About

Writer, musician and crochet aficionado. Currently completing a Masters in Performance Studies at the University of Sydney researching artists and urban renewal, and playing with her band No Art.

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aubreylstallard:

Oskar Schlemmer The Triadic Ballet, 1925

aubreylstallard:

Oskar Schlemmer The Triadic Ballet, 1925

(Source: magictransistor)


(via aubreylstallard)

Angus Andrew on how to be in a band


From Albertus Seba’s Cabinet of Natural Curiosities, 18th century

From Albertus Seba’s Cabinet of Natural Curiosities, 18th century

(Source: jordanelse)


(via aubreylstallard)
aubreylstallard:

original synthesizer literature

This week we examine the legacy of The Work of Art in the Age of Technological Reproducibility by Walter Benjamin. Media Theorist and Benjamin scholar (and translator) Thomas Levin explains why this essay resonates today and what Benjamin has to tell us about the utopian power of new media. Also Russell Meyer tells us about the Wu-Tang clan’s plan to release a sole copy of their new album and why he has turned to Kickstarter so he can buy it and release it to the world. And your host shares an imaginary story about Hitler and Goebbels encountering Benjamin’s essay during their final days in the bunker.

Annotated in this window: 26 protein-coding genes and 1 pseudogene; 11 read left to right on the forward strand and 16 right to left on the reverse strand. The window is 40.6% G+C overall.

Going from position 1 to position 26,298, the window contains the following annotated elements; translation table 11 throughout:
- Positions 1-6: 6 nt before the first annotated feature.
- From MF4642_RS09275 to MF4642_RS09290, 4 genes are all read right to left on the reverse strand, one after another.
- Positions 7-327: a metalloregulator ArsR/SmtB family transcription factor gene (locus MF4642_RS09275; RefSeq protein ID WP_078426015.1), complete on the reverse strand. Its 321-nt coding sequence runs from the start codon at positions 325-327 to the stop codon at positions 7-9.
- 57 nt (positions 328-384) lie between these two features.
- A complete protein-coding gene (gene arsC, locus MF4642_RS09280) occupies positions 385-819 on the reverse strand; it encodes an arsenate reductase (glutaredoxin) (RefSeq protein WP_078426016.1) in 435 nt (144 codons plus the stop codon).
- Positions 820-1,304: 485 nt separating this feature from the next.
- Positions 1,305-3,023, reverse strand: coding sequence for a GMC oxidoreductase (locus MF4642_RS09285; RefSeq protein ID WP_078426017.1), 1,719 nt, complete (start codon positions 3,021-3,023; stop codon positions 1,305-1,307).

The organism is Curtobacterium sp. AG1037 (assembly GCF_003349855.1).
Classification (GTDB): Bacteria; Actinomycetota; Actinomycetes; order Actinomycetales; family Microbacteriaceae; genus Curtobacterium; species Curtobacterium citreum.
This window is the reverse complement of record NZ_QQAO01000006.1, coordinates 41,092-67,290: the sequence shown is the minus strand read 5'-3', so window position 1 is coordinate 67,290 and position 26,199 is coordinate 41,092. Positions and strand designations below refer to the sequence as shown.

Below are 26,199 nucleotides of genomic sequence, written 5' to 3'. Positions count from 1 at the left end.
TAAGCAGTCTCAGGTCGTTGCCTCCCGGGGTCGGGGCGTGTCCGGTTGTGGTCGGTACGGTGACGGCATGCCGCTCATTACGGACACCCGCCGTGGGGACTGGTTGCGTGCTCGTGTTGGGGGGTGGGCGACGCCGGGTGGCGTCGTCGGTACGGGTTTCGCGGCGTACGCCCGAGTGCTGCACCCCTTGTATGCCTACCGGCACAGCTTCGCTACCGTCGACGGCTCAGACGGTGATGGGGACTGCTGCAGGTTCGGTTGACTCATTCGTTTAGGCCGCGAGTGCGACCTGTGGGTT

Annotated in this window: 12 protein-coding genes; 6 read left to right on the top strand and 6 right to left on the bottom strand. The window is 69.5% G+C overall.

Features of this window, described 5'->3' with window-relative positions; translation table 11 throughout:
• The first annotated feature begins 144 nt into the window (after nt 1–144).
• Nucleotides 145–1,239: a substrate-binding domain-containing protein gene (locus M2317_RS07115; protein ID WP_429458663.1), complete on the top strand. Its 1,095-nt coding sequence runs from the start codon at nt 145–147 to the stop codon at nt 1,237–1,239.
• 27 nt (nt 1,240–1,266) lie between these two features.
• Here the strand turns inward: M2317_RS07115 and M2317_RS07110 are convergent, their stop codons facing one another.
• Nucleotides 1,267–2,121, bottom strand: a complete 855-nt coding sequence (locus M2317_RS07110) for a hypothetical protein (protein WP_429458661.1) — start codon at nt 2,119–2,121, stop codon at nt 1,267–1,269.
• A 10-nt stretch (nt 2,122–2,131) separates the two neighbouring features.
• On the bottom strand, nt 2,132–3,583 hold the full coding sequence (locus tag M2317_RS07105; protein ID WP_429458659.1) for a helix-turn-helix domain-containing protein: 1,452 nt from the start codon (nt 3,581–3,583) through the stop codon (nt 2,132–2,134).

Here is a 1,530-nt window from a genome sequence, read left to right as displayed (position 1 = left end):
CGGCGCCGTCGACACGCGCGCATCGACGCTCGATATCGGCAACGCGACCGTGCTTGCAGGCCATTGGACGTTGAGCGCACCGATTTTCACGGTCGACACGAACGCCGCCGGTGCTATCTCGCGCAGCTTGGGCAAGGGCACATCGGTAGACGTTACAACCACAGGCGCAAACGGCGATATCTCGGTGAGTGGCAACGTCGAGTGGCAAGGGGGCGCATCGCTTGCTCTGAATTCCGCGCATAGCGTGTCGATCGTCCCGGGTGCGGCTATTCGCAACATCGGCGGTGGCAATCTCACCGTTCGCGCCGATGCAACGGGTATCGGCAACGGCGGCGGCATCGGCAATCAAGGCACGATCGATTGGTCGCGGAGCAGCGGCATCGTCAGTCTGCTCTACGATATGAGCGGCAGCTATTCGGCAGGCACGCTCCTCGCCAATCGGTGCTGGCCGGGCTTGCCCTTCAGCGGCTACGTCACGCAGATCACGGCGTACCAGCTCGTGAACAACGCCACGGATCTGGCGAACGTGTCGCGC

aubreylstallard:

Gunta Stolzl
foxear:

Fan, early 1900s, France.

foxear:

Fan, early 1900s, France.

(Source: shewhoworshipscarlin)


(via leprintemps)

Katie Cruel, Karen Dalton

This record is important to me because it’s not about musicianship necessarily, it’s not about being great at playing particular instruments. In fact, that started to turn me off music at one point — this idea that you had to be a professional. Instead, this record is the kind that makes me realise that’s not important at all. What is important is the idea. If you have a good idea then the fact that you may not know how to play instruments professionally shouldn’t stop you from making a good record. 

Angus Andrew, Liars

(Source: alwaysgreeneyes)


(via nickcaves)